5 Ways To Protect Yourself From Wire Fraud

Real Estate Agent with Century 21 Award BRE # 01924314

Criminals are no stranger to the world and wire fraud is not a new problem. But, in real estate, it's certainly a faster growing issue than in other industries.

It makes sense. Many spend their life savings on a home. The money exchanged in real estate transactions are such high dollar figures that it's no wonder the bad guys have their eyes on it. One "win" in their book could be a decade or more of a hard earned wage ... if they strike the right target.


  1. Be Aware: Knowing is half the battle right? Being aware that this problem exists and understanding how real it is will certainly encourage you to step with caution when moving money around. No, this doesn't mean that time is no longer of the essence or that you have a good excuse to slow down the pace of the purchase of your wonderful new home ... it means that you need to pay attention to what's going on (which leads us to the next tip).

  2. Pay Attention: Did you know there is some crazy average of something like thirty-eight to forty people involved in the purchase or sale process of a home? CRAZY! The point is, there are a ton of moving parts, a lot of emails, phone numbers, names, documents, AHHHH! Pay attention. Yes, I know you may have an agent who is supposed to be making sure that you are protected BUT sometimes the agent isn't even brought into certain financial discussions between you and escrow or the lender just to make sure that your information is as safe as possible. So, pay attention to who you are talking to. Pay attention to the emails and communications you receive and pay attention to the email address or phone number of the people asking for information. Sometimes criminals will use similar emails or phone numbers with subtle changes to the ones you are used to seeing to lure a response with sensitive information and to trick you. In other words, you may not be talking to the person you think you are ...
  3. Double Check: Often times, (in California at least), escrow will email you wiring instructions for your initial deposit. While many escrow officers/companies are encrypting emails and securing information, it's not always perfect. In fact, some escrow officers are even sending wire instructions but making the consumer actually call their office for verbal confirmation of the routing and account numbers. If, however, you are given written instruction on how to set up your wire ... it's still a great idea to be proactive on your own and call the sender of said instructions and double check just to make sure.
  4. Follow Your Gut: If we run around scared all day then "they win anyway." I get it. So, I'm not suggesting that you live in a state of paranoia BUT if you feel that something isn't quite right then I refer you back to numbers 1-3 and acknowledge that "yes" this does happen, pay attention to what is happening and double check everything to make sure you do not become the victim who could have, should have and would have done more. If your gut is telling you something is up ... slow down and look into it.
  5. Keep "Private" Private: Change your passwords, stop sharing your accounts with other people, don't trust the world with your stuff. Passwords are yours and are meant to be private for a reason. I know it's terrible to have to remember the 7,000 different passwords that we are required to change every twenty-three minutes but the alternative is that maybe someone just takes all of your money, or your identity or whatever ... so maybe stop complaining about it and just do what you can to keep your personal and private information as just that.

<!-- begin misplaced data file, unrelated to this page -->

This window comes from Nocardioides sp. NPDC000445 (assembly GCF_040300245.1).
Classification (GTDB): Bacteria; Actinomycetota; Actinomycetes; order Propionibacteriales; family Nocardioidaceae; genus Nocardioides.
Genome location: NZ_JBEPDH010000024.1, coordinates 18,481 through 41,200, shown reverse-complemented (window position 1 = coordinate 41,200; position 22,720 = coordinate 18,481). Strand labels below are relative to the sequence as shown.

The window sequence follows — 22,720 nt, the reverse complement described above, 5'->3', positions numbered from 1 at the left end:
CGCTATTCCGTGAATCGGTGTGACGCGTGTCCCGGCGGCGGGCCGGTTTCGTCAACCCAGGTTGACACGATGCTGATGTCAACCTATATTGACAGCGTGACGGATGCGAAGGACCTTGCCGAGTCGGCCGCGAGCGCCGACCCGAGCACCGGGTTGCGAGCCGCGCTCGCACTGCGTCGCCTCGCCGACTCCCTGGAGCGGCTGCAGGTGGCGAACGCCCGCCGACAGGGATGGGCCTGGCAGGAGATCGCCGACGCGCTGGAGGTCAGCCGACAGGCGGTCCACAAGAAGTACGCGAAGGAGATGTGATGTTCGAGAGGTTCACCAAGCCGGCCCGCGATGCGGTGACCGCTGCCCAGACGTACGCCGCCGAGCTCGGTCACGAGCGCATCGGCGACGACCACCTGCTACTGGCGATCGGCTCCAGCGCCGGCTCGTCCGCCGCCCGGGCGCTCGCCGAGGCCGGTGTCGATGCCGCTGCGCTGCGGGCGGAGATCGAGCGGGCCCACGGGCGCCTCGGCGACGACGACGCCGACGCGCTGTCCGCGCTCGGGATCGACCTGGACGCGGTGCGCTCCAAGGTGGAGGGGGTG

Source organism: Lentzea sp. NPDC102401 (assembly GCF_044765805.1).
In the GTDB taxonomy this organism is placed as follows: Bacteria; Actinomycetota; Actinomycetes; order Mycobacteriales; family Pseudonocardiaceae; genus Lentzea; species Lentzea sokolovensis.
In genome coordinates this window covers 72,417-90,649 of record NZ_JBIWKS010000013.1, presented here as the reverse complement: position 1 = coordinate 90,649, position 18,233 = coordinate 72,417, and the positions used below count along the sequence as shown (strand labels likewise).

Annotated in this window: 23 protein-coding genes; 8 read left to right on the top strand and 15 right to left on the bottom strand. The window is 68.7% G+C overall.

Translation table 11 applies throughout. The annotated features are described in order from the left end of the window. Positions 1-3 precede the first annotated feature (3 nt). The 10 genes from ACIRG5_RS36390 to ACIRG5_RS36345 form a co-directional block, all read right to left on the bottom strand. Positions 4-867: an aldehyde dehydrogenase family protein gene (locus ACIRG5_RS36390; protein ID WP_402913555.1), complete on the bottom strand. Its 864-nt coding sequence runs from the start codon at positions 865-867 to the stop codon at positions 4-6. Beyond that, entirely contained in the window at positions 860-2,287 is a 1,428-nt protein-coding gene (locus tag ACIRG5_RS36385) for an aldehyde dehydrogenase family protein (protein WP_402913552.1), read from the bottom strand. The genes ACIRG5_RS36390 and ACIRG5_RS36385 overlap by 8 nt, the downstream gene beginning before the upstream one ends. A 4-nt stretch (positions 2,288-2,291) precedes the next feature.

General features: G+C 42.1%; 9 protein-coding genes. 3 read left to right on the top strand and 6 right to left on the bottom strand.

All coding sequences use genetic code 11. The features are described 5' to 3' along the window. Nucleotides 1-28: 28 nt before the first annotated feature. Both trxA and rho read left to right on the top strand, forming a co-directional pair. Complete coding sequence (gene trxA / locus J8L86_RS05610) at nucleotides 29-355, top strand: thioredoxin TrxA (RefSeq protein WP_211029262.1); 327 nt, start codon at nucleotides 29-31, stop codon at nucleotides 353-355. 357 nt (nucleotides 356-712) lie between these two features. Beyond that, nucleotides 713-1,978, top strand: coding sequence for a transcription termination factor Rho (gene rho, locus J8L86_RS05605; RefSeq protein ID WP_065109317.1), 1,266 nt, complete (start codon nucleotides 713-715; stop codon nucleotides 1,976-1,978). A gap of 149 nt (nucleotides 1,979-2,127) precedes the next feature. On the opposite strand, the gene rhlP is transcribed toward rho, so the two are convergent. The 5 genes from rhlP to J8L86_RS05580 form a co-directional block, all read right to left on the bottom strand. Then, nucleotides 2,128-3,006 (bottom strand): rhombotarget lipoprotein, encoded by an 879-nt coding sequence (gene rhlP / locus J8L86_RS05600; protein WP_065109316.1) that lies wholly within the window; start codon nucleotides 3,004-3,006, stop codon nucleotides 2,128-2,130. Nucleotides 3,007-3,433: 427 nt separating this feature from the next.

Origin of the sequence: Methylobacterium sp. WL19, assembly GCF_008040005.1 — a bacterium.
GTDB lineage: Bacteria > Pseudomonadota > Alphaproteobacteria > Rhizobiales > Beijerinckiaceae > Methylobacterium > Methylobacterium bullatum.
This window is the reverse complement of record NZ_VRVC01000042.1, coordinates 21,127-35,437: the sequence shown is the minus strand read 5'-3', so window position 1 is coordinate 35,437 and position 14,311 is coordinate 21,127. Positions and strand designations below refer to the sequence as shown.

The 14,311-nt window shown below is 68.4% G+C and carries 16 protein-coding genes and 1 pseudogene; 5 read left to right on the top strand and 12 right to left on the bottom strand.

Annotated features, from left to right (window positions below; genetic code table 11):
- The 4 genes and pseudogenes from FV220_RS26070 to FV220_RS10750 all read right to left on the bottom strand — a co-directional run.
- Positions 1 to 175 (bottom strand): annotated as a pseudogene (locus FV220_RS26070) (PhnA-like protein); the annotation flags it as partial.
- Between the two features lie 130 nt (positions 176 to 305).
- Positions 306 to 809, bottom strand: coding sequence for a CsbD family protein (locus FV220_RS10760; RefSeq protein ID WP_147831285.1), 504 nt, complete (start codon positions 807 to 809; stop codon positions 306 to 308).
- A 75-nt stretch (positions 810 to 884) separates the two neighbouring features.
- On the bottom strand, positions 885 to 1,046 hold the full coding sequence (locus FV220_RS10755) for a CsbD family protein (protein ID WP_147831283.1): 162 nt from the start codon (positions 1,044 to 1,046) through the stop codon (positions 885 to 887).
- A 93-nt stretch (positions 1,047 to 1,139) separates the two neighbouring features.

YES, it's a pain sometimes to deal with the extra steps to protect what's ours and it's sad that we have to but it's a lot worse having to deal with the problem after it happens than it is to just be a little more proactive on the front end.

Are there other things you can do to protect yourself? ABSOLUTELY! But, this is a good start ... and now that you're aware, don't be lazy and think it won't happen to you because I work in a business where I see it happen around me all of the time ... and you probably don't realize how close to you this is actually happening. This is a real problem. This is a real problem. Wire fraud is on the rise and real estate is a $ HUGE $ target!


Read this blog on my website @ http://jameshoffca.com/blog/wirefraudalert

Comments (4)

Fred Griffin Florida Real Estate
Fred Griffin Real Estate - Tallahassee, FL
Licensed Florida Real Estate Broker

3.  Make the phone call!  Our Board attorney just put this in his monthly advisory.  Do NOT wire the money until you confirm it.

Jul 14, 2016 07:28 AM
Evelyn Johnston
Friends & Neighbors Real Estate - Elkhart, IN
The People You Know, Like and Trust!

This is a wonderful post James, we have not seen title company wire fraud but we have seen emails warning us about it.

Jul 20, 2016 12:55 PM
Inna Ivchenko
Barcode Properties - Encino, CA
Realtor® • GRI • HAFA • PSC Calabasas CA

Before making a wire transfer, a client always should call the agent to verify. +Beware of links sent by email and instead of clicking on a link in an email to go to an organization’s website, look up the real URL and type the web address yourself. +Report any suspicious activity to the FTC. 

Sep 18, 2016 03:43 PM
Inna Ivchenko
Barcode Properties - Encino, CA
Realtor® • GRI • HAFA • PSC Calabasas CA

Also be careful with public wifi. It is nice to work on your computer in a coffee shop, but it can have undesirable consequences. 

Sep 18, 2016 03:44 PM